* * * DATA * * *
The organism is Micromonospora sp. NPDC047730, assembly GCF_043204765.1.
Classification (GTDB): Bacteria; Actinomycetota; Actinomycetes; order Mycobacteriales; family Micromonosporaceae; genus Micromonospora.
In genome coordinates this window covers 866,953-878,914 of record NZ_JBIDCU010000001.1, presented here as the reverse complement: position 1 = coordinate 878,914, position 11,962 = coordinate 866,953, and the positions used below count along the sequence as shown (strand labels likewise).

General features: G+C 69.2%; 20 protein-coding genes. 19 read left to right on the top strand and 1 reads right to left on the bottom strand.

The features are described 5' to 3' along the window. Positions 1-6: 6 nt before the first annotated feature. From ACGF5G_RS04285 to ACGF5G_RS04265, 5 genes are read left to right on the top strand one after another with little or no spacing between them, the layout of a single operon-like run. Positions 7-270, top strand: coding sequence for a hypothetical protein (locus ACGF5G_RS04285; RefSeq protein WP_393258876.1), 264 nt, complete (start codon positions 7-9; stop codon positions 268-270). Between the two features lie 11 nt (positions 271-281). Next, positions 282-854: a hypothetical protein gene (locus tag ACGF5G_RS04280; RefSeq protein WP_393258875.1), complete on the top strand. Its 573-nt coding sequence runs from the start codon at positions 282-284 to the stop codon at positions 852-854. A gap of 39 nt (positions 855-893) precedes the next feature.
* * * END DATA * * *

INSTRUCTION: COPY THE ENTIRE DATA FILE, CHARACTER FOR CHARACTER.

The organism is Micromonospora sp. NPDC047730, assembly GCF_043204765.1.
Classification (GTDB): Bacteria; Actinomycetota; Actinomycetes; order Mycobacteriales; family Micromonosporaceae; genus Micromonospora.
In genome coordinates this window covers 866,953-878,914 of record NZ_JBIDCU010000001.1, presented here as the reverse complement: position 1 = coordinate 878,914, position 11,962 = coordinate 866,953, and the positions used below count along the sequence as shown (strand labels likewise).

General features: G+C 69.2%; 20 protein-coding genes. 19 read left to right on the top strand and 1 reads right to left on the bottom strand.

The features are described 5' to 3' along the window. Positions 1-6: 6 nt before the first annotated feature. From ACGF5G_RS04285 to ACGF5G_RS04265, 5 genes are read left to right on the top strand one after another with little or no spacing between them, the layout of a single operon-like run. Positions 7-270, top strand: coding sequence for a hypothetical protein (locus ACGF5G_RS04285; RefSeq protein WP_393258876.1), 264 nt, complete (start codon positions 7-9; stop codon positions 268-270). Between the two features lie 11 nt (positions 271-281). Next, positions 282-854: a hypothetical protein gene (locus tag ACGF5G_RS04280; RefSeq protein WP_393258875.1), complete on the top strand. Its 573-nt coding sequence runs from the start codon at positions 282-284 to the stop codon at positions 852-854. A gap of 39 nt (positions 855-893) precedes the next feature.